Meck Island seen from above where the PAC-3 Missile Segment Enhancement (MSE) interceptor was fired during an operational test. (U.S. Army file photo)

By Major Brent L. Davis, Air Defense Artillery Test Division, Fires Test Directorate, U.S. Army Operational Test Command Public Affairs

Kwajalein Atoll, Republic of the Marshall Islands – Air Defense Artillery Soldiers from Fort Bliss, Texas fired a PAC-3 Missile Segment Enhancement (MSE) interceptor at a tactical ballistic missile here, combining 15 months of training and several Patriot software updates.

The operational test of the Patriot Guided Missile System assessed a new design built to engage and intercept any threat aircraft or tactical ballistic missile under all weather conditions.

“This was a challenging mission for the Soldiers of 3-43 ADA, both from a threat perspective and the complications that come with remote launch,” said Lt. Col. Scott McLellan, commander of 3rd Battalion, 43rd Air Defense Artillery (ADA), 11th ADA Brigade.

“This was a premier event for the unit and the branch,” he said. “The battalion put the best operators and team against this event because it represents learning, training and operating the most advanced Patriot system and interceptors in the Army.

One captain said Soldiers gained a priceless opportunity to see how the Patriot system stacks up against real-world threats.

“It’s great for Soldiers to accomplish the test mission while gaining valuable system knowledge they wouldn’t get anywhere else,” said Capt. Melvin F. Wagner, tactical director with Headquarters Battery, 3-43 ADA.

The Artillery Soldiers also trained on simulators, but Wagner said simulators are nothing like the real thing.

He said the simulators are “great tools for gunnery training, but these simulators simply don’t provide the data you get from live engagements.”

Folks from the Program Executive Office Missiles and Space, Lower Tier Project Office (PATRIOT), out of Huntsville, Alabama were also on hand for the test.

“The purpose of Missile Flight Test-B is to keep pace with the evolving threats, demonstrate Patriot’s end-to-end capability against medium range ballistic missiles, complete qualification of the Post Deployment Build - 8 (PDB-8) software/hardware, demonstrate PAC-3 Missile Segment Enhancement (MSE) interceptor hit-to-kill capability, and capitalize on the system’s ability to remote launch,” explained Col. Frank Lozano, Lower Tier Project Office project manager.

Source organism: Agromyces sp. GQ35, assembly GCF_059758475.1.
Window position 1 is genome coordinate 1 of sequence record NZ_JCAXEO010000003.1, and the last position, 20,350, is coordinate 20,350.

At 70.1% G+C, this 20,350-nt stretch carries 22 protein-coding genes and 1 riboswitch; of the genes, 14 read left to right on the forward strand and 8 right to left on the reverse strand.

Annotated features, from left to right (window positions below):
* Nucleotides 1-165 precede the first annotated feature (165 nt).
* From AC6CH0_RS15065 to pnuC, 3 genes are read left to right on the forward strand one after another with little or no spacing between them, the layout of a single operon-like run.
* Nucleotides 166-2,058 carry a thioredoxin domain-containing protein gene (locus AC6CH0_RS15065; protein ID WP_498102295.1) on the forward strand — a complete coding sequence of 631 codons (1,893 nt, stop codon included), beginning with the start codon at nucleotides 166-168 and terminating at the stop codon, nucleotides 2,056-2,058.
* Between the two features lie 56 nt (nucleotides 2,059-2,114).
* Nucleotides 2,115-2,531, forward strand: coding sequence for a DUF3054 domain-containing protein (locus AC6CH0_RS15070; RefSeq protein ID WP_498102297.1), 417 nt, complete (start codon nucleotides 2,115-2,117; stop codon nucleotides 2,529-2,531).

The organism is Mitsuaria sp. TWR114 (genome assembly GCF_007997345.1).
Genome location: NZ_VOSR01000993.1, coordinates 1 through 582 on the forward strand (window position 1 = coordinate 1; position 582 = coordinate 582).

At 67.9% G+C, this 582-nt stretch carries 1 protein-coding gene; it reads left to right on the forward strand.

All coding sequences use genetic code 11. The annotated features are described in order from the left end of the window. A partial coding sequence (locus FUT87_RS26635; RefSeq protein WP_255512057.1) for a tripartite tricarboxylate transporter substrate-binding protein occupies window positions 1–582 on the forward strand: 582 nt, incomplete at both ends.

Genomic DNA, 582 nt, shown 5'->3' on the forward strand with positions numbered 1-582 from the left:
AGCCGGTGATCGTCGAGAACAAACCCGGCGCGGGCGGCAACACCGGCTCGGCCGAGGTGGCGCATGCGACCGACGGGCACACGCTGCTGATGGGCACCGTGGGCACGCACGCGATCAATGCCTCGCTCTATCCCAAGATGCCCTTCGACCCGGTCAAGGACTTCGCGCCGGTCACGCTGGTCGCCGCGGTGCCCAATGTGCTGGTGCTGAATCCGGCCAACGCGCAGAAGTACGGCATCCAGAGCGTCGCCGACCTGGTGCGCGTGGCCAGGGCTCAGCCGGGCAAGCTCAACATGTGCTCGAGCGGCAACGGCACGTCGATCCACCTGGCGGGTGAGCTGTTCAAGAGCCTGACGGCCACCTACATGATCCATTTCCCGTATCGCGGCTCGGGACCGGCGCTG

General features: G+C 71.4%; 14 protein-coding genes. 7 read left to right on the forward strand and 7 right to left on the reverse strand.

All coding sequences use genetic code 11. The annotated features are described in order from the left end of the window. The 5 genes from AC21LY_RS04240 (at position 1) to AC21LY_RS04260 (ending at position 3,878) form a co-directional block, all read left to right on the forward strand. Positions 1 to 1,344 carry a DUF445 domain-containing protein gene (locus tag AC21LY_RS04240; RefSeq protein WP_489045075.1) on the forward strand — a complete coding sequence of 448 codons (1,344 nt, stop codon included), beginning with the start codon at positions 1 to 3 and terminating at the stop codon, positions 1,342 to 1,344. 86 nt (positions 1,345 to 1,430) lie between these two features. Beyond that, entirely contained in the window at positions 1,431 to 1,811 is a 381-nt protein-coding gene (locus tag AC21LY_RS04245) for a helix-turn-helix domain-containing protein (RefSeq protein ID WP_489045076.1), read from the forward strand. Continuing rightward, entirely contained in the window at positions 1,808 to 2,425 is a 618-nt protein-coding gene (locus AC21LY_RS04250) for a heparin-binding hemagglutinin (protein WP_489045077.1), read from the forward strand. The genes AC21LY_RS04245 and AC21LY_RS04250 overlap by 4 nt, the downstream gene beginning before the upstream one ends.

The U.S. Army Operational Test Command’s Fires Test Directorate (FTD), Air Defense Artillery Test Division (ADATD) from Fort Sill, Oklahoma worked alongside Soldiers from 3-43 ADA to complete the five-phase operational test culminating with the MFT-B.

The Reagan Test Site in the middle of the Pacific Ocean offered Patriot the opportunity to test in an operationally realistic environment against medium range targets, according to Col. Dennis Smith, FTD director.

“At the end of the yearlong test, the 3-43 ADA Battalion will be amongst the best-trained and capable Patriot battalions in the Army,” Smith said. “They have clearly taken advantage of this test, leveraging it as a training opportunity.

“Their understanding of the new software, hardware and value added feedback to the program manager will lend greatly to future program success.”

Operational tests harvest Soldier feedback to improve, evaluate and field a more capable Patriot System, according to Smith.

“Soldier input has been incorporated into the Patriot System that Soldiers will fight with today and tomorrow,” he said. “The Patriot operational test and evaluation team has assessed and tested the system in a real-world training environment to find out if the current Patriot is effective, survivable and sustainable on the modern battlefield.”


The U.S. Army Operational Test Command’s mission is about making sure that systems developed are effective in a Soldier’s hands and suitable for the environments in which Soldiers train and fight. Test units and their Soldiers offer their feedback, which influences the future by offering input to improve upon existing and future systems that Soldiers will ultimately use to train and fight with.